In Technique tradition, the Editorial Board endorses a candidate as the opening of the polls nears on March 14. After extensive discussion, the Board has decided to endorse Rohan Sohani and Grace Swift as candidates for the 2022-2023 Student Government Association (SGA) President and Executive Vice President. Before discussing the merits of each candidate, the Board would like to recognize that compared to previous campaigns, this year’s campaigns have progressed much slower than previous years — specifically the research, the communicating and the campaigning. Rather than a reflection of the candidates, the Board believes this is a symptom of a much larger problem — the flaws of the internal structure of SGA.
The stagnancy of SGA as a productive organization on campus is not a new phenomenon. As the Board mentioned in the review of this past year’s executive officers, it is one of the most pressing issues facing this year’s candidates. As apathy from the student body towards SGA rockets and internal positions become more and more difficult to fill, if a change is not made within the organization, the students’ trust in SGA’s organizational capacity will deteriorate.
Faced with this issue, both campaigns gave minimal information on how they planned to solve this. Sohani and Swift pointed towards a conservative approach — encouraging the continuance of current projects without incorporating any substantive solutions to the internal issues into their platform. Srija Somaka and Granger West advocated for the addition of new positions, including approximately twelve seats in the Undergraduate House of Representatives and a Vice President of Student Organizations. SGA is barely filling its positions now, so it is unrealistic to base internal restructuring on the contingency that more students will join.
Outside of the realm of the internal workings of Student Government, both candidates have encouraging, but overlapping, campaign promises for changes on campus. Both teams emphasize diversity, access to campus resources and prioritization of the health and well-being of students. Even though their campaigns focus on similar issues, both teams’ approaches were vastly different. While Sohani and Swift’s campaign purposely focused on making large, overarching promises (their pillars), Somaka and West created a very specific list detailing all their complaints. Both of these approaches have their own benefits and drawbacks, but we believe that Sohani and Swift’s promises, while vague, were far more actionable and efficient than Somaka and West’s.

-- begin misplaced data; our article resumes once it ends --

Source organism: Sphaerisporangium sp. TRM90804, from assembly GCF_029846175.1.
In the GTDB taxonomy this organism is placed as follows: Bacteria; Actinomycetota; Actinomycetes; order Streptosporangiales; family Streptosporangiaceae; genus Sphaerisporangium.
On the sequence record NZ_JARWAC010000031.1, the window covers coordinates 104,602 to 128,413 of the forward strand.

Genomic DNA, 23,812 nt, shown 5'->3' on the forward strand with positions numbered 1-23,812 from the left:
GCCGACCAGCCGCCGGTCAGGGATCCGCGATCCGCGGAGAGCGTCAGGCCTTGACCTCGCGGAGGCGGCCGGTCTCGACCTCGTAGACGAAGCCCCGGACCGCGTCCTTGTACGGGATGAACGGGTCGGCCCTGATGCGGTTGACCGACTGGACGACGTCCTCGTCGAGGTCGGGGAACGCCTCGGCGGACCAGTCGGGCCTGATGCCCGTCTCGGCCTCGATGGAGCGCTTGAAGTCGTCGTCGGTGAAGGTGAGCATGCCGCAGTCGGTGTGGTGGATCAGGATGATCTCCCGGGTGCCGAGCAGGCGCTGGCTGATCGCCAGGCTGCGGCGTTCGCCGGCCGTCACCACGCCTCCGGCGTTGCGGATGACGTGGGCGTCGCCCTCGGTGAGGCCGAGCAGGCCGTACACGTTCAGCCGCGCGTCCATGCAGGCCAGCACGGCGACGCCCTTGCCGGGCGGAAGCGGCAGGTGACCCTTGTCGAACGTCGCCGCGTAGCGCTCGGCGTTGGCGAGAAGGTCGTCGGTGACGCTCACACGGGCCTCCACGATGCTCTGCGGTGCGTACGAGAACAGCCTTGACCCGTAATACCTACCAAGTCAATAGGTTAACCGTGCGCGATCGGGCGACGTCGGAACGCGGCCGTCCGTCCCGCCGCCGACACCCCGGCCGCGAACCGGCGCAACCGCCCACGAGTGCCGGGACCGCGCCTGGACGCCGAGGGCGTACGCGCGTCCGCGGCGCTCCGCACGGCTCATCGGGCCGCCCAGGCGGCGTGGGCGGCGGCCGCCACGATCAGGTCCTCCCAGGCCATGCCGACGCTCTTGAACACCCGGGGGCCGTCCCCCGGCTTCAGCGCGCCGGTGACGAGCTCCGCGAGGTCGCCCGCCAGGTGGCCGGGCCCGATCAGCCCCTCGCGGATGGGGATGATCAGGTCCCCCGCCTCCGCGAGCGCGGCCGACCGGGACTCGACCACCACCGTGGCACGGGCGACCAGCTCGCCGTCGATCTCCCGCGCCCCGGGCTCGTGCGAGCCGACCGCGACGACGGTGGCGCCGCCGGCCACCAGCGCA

Moreover, the work that Sohani and Swift have already managed to complete in a flawed system makes us more confident in the progress they will be able to make. Two notable highlights from the Board’s recent review include the creation of a MyDaq lending program and the Midtown Free Fridge. Sohani and Swift, respectively, were driving forces behind these initiatives, and the Board recognizes the work they put into their projects. The Board believes and hopes they will bring this same energy to their potential presidency.
Moving forward, the Board encourage Sohani and Swift to flesh out the smaller issues, as Somaka and West have done, in addition to the bigger problems their pillars address. Some of the biggest impacts created by past administrations have been from solving small problems that have been affecting Tech students without their knowledge. For example, as mentioned in last week’s executive review, one of the highlights of Sam Ellis and Ajanta Choudhary’s administration was their work to staff the Office of the Student Integrity (OSI). These small changes, while not as publicly large as other campaign promises, have had far-reaching impacts. For example, we urge Sohani and Swift to incorporate various portions of Somaka and West’s campaigns such as zero-waste game days, integrating pronouns into professional spaces and adding lights to Couch Park. It is easy to promise to fix mental health or put a bar on Tech Square, but it’s much harder to take a step back from the glorious promises and fix the real problems plaguing the system. This election, more than any other, has made it increasingly apparent that SGA is at a pivotal moment where they can choose to change the narrative that SGA previous administrations have set. More than anything else, we endorse Sohani and Swift because we believe that they have a better chance to enact change–for student government, for this campus, and for the students.